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St David’s Day

The Flag of Saint David The Flag of St David is sometimes modified – ‘defaced’ – to include another symbol in one of the quarters, such as the crest of St David’s College, or the Welsh national flag, Y Ddraig Goch.

Cardiff, home of Alex Jeffreys, will be en fete (or whatever that is in Welsh) today, as the whole Welsh world celebrates St David’s day.

I can’t speak for Alex, but even in London, where he may still be this morning, many Welsh men will be wearing the leek, in honour of St David. It was, of course, the Saint’s personal symbol (or brand logo, to marketers!)

St David was renowned as a great teacher, although unlike Alex, he didn’t live in Cardiff. There is a legend that once, when he was addressing a huge crowd, a little piece of the ground rose beneath him, lifting him up on a hillock so that all could see him as he spoke. (St David, that is, not Alex.)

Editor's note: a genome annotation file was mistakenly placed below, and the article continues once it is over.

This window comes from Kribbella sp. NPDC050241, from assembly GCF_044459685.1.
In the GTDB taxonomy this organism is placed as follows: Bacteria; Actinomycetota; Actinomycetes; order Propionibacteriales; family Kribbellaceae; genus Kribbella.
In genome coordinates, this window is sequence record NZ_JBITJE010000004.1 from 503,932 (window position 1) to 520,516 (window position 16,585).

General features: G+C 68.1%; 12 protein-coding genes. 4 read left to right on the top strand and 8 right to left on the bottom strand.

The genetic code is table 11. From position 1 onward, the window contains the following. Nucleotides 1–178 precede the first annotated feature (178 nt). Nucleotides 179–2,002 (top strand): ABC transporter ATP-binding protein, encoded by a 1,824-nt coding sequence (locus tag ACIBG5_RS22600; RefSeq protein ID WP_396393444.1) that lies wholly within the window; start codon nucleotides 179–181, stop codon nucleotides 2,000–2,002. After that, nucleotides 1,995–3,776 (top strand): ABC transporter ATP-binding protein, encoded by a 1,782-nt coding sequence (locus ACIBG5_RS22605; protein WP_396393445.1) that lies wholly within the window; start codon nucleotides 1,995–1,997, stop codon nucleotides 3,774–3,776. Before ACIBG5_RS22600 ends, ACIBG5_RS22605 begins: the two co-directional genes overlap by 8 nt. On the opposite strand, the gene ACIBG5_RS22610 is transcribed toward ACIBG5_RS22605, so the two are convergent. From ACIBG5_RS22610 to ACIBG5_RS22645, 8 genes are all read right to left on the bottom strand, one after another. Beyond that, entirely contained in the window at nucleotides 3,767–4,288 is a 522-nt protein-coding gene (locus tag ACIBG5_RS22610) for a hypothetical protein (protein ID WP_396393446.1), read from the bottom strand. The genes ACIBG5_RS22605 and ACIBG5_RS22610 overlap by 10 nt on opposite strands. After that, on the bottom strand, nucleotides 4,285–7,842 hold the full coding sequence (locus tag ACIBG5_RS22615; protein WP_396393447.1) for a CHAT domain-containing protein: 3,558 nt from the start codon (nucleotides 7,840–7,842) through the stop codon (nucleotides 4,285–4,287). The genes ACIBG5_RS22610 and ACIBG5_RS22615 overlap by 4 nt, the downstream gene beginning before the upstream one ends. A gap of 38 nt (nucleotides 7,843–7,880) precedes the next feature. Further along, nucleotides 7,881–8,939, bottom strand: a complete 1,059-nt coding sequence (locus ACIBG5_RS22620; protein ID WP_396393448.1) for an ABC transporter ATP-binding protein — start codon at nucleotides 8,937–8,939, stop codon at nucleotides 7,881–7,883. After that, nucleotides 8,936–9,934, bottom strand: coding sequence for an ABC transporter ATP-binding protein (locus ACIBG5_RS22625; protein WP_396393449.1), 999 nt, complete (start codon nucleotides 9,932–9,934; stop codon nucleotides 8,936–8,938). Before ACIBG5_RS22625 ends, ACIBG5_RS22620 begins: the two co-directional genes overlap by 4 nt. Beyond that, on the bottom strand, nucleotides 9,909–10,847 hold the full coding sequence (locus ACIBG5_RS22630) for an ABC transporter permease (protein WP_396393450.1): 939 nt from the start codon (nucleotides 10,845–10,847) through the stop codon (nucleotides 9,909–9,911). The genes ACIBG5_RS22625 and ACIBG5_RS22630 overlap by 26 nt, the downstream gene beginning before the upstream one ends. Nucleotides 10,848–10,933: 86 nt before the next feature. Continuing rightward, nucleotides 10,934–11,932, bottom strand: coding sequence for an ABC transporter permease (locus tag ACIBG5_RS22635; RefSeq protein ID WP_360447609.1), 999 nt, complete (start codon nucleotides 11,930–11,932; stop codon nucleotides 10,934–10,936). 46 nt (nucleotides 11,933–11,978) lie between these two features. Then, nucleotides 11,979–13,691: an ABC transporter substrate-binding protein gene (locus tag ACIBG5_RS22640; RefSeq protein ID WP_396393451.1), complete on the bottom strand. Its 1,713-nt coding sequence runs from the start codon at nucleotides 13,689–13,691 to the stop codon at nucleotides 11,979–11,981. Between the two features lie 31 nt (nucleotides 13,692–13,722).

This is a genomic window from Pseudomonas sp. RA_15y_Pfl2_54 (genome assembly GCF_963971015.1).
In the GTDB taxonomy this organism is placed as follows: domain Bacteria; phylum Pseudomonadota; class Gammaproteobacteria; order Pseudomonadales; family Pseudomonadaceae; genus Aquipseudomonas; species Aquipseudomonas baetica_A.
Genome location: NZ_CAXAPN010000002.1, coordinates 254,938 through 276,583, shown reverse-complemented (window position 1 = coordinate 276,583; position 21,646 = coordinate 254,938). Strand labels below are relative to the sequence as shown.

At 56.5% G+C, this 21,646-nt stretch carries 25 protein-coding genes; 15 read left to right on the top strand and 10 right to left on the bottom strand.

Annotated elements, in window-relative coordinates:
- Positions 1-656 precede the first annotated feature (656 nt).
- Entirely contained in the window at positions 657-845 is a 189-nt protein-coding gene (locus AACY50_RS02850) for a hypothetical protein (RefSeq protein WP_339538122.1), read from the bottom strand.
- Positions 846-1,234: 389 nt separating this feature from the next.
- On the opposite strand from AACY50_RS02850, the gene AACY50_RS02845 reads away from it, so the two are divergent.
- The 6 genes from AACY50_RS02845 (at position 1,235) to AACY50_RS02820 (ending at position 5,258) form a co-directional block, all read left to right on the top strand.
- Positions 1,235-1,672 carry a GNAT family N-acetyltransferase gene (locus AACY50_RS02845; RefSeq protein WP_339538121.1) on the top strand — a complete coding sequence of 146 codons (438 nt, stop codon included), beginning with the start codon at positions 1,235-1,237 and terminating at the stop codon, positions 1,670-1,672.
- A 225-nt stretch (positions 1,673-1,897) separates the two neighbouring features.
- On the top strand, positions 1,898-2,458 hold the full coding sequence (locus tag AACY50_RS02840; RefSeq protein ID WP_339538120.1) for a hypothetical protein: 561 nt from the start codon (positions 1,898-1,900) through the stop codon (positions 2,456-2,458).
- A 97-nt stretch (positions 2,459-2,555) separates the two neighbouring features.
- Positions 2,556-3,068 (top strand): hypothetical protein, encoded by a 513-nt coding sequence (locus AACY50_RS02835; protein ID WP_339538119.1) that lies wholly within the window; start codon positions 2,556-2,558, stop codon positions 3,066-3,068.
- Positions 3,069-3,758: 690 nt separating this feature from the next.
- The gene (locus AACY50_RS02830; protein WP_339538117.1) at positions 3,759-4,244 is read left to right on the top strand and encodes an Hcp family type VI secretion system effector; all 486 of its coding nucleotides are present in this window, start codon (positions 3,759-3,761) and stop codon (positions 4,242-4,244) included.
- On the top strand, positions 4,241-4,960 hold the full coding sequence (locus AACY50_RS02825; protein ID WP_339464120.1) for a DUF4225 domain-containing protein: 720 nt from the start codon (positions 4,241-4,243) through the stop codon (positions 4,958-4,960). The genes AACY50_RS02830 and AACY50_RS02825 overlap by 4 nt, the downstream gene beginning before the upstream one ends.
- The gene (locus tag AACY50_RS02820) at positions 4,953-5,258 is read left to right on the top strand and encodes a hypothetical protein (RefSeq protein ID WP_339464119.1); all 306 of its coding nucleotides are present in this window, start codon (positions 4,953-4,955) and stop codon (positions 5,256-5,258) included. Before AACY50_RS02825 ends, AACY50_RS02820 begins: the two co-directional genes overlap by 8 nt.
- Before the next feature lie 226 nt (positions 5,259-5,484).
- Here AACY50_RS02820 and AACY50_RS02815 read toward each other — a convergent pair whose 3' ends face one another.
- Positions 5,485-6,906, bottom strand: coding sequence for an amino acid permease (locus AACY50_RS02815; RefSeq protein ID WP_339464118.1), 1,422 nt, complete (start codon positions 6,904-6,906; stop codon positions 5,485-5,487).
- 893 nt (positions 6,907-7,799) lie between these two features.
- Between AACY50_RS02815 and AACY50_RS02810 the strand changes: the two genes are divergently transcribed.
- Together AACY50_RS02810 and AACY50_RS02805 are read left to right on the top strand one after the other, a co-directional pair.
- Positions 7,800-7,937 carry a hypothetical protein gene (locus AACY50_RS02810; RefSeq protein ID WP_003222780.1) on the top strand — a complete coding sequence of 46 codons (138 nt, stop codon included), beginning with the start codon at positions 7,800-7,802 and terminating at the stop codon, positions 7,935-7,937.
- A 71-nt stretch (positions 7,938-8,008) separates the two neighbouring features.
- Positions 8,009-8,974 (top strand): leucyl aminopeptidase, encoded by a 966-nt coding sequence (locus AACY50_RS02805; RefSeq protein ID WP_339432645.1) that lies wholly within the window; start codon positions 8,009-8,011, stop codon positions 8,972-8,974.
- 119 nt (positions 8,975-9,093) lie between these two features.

Presumably, if they knew St David’s birthday, the Welsh would celebrate that, but March 1st is actually the anniversary of his death, around 1400 years ago.

Alex, of course, is no saint; he doesn’t even claim to be a guru.
And I hope my jocular drawing of comparisons doesn’t offend anyone, as I mean no disrespect to the memory of St David.

But when I read the Saint’s last words, they did remind me of what Alex was saying in the ‘final’ module:
“… brothers and sisters, be cheerful, keep the faith, and do those little things which ye have seen me do and heard me say.’

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